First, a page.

Center for Constitutional Rights Says President and Congress Must Address Structural Harm
December 10, 2020, New York– Today, on International Human Rights Day, the Center for Constitutional Rights issued a rights-based vision for the first 100 days, identifying necessary steps President-elect Joe Biden and the 117th Congress must take immediately to begin shifting power back to the people. The demands are rooted in human rights and international law, and aim to challenge systemic discrimination and the unjust distribution of power and resources. The group emphasizes that the Biden administration and Congress must do more than restore a pre-Trump state of affairs, and demands fundamental “transformation of oppressive systems of power, including structural racism, gender oppression, and economic inequity” as well as accountability “for all forms of state-sanctioned violence and abandonment,” and governmental overreach.
“The 100-Days demands emerge from our relationships with clients as well as front-line human rights defenders, who are the experts of their lived experiences and who set the vision of a world with human rights fulfilled,” said Center for Constitutional Rights Advocacy Director Nadia Ben-Youssef. “While policy vehicles are narrow tools for social change, the demands point towards a future where our people have what they need to thrive. As has been true throughout the Center for Constitutional Rights’ history, our legal and advocacy work is guided not by what is practical, but by what is necessary, just, life-giving and liberatory.”
The policy document states: “We call on President Biden and the 117th Congress to address racial disparities of COVID-19; recalibrate national priorities; and commit to structural social change that remedies historical injustices, upends systemic racism, and guarantees human rights for all by taking the following, immediate steps in the first 100 days.” It then outlines principles and specific steps that must be taken towards those goals within the first 100 days. The emphasis is on responding to the needs of communities, tackling entrenched injustices, and crafting a politically coherent foreign policy that protects and promotes human rights.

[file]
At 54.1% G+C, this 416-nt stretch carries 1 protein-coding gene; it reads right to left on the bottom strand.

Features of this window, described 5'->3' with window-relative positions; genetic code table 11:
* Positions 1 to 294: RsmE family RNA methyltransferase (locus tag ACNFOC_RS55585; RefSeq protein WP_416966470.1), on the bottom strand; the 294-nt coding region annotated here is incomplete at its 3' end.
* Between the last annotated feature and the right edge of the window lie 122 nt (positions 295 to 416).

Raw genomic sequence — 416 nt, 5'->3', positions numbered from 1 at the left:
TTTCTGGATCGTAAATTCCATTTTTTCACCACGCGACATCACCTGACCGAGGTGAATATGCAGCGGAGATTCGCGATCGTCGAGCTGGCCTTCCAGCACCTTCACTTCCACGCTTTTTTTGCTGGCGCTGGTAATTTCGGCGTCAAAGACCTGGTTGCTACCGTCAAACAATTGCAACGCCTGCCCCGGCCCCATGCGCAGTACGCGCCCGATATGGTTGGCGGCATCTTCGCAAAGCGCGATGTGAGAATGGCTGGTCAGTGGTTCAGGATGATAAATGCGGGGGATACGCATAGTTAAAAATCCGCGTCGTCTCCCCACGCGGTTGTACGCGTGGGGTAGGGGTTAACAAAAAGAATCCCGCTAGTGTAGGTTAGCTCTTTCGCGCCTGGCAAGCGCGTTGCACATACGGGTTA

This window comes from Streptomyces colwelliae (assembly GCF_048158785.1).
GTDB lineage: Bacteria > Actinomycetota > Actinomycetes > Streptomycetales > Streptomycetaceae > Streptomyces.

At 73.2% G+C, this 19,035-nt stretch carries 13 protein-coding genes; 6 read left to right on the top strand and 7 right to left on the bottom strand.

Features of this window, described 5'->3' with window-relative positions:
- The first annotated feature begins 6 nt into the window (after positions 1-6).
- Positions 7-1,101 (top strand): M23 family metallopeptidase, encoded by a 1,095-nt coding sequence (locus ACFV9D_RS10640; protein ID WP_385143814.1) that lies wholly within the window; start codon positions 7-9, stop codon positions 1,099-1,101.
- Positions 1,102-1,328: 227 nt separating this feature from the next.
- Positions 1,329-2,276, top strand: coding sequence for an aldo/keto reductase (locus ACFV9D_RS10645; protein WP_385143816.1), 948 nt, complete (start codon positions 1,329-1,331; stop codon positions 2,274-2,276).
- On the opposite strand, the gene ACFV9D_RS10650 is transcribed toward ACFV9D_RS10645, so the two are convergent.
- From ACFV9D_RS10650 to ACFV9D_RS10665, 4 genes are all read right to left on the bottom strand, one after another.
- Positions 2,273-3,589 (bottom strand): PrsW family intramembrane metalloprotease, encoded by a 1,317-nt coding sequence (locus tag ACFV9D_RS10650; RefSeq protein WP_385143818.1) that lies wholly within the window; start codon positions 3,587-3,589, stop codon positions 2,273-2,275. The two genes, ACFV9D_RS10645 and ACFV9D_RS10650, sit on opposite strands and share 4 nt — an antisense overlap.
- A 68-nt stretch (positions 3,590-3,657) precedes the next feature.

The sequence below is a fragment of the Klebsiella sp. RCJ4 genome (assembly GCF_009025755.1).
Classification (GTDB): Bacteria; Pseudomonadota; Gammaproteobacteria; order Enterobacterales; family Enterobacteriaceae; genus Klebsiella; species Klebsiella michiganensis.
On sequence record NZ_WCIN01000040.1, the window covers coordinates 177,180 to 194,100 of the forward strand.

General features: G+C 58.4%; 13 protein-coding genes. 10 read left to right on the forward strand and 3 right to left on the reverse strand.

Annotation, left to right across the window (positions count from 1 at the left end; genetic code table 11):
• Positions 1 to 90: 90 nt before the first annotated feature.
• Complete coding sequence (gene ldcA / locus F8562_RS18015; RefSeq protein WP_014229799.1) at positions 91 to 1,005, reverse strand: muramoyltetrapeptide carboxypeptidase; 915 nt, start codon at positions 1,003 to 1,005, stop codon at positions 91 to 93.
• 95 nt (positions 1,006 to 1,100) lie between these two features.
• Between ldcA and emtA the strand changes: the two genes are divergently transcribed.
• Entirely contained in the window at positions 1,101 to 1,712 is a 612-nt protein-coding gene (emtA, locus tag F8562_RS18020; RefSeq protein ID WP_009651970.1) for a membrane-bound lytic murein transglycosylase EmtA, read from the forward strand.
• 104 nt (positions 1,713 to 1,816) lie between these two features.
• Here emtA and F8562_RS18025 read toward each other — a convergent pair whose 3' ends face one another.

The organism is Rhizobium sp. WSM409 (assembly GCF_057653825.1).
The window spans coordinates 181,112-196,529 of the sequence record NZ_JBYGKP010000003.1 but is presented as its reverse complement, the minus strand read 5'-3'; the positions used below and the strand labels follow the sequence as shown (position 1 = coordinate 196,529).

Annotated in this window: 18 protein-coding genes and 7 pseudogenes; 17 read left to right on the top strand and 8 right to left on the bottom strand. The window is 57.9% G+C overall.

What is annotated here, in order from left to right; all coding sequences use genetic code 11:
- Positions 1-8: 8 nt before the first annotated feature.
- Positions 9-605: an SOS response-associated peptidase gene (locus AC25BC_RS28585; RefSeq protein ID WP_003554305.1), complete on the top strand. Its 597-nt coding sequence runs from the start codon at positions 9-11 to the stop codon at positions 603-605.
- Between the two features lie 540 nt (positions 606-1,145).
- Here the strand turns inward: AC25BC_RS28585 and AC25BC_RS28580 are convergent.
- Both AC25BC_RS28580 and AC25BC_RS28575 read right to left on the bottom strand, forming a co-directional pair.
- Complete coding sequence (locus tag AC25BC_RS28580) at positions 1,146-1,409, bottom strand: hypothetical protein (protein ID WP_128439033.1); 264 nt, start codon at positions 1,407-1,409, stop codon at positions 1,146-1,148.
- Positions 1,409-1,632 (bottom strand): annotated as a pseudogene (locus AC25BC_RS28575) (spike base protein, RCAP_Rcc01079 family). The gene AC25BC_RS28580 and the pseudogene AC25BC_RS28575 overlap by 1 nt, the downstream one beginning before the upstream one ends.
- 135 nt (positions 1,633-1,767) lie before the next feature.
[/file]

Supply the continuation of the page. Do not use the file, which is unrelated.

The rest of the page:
The key demands include instituting an affirmative and equitable COVID-19 response, such as by providing universal healthcare coverage, debt cancellation, decarceration, and a moratorium on evictions; providing repair and remedy for historical injustice, through, for example, creating commissions to assess and propose reparations for Black and Indigenous people; investing in safe communities and divesting from criminalization by reallocating funds away from police, the military, and mass incarceration and into community needs such as housing, education, and food security; ensuring a rights-based foreign policy through steps such as repealing overly-broad post-9/11 congressional authorizations for the use of military force and ending indefinite detention at Guantánamo; and committing to international human rights norms and global solidarity, by taking such steps as ratifying and implementing core international human rights treaties and the Rome Statute of the International Criminal Court.
In the first 100 days, the Center for Constitutional Rights will join with movement partners and others putting forward bold, affirmative policy demands, in holding the Biden administration and the 117th Congress accountable to the needs of people in this transforming moment. The advocacy and legal teams will be engaging with members of Congress, federal agencies, and executive actors to move forward both immediate priorities as well as a broader people-centered, rights-based policy agenda.
You can read the Rights-Based Vision for the First 100 Days here.
The Center for Constitutional Rights works with communities under threat to fight for justice and liberation through litigation, advocacy, and strategic communications. Since 1966, the Center for Constitutional Rights has taken on oppressive systems of power, including structural racism, gender oppression, economic inequity, and governmental overreach. Learn more at ccrjustice.org.